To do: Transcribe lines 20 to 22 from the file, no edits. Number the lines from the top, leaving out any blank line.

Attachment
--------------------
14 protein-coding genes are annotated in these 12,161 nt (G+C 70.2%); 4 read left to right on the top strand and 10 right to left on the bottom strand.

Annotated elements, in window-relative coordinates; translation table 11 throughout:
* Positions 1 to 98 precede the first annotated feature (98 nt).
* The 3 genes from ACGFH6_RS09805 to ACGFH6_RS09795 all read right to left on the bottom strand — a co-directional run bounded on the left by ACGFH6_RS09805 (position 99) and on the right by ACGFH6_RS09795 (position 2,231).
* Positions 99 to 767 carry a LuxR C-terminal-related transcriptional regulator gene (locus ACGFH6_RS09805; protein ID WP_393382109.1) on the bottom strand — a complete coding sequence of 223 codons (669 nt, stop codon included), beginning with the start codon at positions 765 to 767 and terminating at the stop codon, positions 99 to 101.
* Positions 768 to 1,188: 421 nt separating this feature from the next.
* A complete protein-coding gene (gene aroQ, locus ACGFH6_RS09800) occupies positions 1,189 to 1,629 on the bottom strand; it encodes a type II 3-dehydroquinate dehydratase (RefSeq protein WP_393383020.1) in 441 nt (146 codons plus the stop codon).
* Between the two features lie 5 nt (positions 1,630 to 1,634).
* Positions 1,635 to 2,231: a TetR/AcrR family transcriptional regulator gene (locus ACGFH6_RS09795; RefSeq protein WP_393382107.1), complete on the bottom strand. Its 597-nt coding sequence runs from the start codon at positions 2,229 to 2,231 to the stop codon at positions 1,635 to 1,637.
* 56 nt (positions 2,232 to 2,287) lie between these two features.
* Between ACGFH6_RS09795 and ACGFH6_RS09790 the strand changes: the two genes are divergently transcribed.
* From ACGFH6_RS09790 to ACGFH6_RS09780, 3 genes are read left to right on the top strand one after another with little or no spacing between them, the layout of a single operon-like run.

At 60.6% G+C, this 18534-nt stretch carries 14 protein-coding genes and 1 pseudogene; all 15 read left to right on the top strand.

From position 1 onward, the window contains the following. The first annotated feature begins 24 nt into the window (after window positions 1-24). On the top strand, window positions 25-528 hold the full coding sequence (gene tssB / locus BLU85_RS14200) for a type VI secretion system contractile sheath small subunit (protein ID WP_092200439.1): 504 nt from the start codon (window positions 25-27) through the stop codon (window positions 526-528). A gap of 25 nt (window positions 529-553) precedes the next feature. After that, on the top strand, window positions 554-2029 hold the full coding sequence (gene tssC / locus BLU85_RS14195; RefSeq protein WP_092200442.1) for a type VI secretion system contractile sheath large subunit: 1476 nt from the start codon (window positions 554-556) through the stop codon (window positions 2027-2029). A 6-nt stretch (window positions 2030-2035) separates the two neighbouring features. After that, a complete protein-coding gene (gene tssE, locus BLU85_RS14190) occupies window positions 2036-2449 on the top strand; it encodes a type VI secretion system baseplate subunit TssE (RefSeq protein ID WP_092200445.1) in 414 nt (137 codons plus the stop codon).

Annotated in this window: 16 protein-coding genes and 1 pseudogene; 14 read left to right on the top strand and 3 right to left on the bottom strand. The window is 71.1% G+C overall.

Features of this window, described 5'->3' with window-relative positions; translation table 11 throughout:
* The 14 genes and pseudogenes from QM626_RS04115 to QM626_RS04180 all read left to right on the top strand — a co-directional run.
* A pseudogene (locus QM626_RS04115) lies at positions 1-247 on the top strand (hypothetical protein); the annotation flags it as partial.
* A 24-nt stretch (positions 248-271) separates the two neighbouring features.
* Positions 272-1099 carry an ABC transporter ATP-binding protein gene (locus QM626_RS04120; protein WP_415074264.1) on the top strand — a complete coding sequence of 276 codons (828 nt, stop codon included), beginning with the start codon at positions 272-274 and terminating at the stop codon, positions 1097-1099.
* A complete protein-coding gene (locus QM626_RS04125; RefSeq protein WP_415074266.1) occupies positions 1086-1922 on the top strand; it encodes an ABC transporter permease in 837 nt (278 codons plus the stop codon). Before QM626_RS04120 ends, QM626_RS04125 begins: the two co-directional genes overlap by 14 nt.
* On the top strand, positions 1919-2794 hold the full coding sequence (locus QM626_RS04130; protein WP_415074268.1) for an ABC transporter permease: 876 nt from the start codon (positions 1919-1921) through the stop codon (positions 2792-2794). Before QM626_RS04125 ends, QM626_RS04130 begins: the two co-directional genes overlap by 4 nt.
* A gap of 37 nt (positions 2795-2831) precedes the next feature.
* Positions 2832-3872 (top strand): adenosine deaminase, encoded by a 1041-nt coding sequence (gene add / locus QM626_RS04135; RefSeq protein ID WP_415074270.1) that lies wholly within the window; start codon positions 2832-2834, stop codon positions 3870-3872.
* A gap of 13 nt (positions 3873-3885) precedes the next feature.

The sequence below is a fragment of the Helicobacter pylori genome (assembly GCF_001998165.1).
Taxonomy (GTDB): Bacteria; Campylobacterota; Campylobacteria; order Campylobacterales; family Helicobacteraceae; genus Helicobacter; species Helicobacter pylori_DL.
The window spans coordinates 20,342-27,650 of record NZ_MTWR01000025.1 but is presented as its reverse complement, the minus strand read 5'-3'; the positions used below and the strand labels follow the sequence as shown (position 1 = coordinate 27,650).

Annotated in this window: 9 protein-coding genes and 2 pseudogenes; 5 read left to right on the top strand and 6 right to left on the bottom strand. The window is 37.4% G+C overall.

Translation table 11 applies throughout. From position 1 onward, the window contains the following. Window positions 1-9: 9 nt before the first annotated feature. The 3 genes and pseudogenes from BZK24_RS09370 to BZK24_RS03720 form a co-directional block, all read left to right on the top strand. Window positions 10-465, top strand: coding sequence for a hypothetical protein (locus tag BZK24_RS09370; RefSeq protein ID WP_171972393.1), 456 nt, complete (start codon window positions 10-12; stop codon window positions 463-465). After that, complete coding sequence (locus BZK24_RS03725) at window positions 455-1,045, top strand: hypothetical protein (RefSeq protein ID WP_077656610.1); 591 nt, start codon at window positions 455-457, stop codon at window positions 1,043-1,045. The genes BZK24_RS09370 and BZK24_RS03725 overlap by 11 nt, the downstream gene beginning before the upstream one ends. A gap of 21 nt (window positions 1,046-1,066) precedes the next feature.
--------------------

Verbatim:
* Positions 272-1099 carry an ABC transporter ATP-binding protein gene (locus QM626_RS04120; protein WP_415074264.1) on the top strand — a complete coding sequence of 276 codons (828 nt, stop codon included), beginning with the start codon at positions 272-274 and terminating at the stop codon, positions 1097-1099.
* A complete protein-coding gene (locus QM626_RS04125; RefSeq protein WP_415074266.1) occupies positions 1086-1922 on the top strand; it encodes an ABC transporter permease in 837 nt (278 codons plus the stop codon). Before QM626_RS04120 ends, QM626_RS04125 begins: the two co-directional genes overlap by 14 nt.
* On the top strand, positions 1919-2794 hold the full coding sequence (locus QM626_RS04130; protein WP_415074268.1) for an ABC transporter permease: 876 nt from the start codon (positions 1919-1921) through the stop codon (positions 2792-2794). Before QM626_RS04125 ends, QM626_RS04130 begins: the two co-directional genes overlap by 4 nt.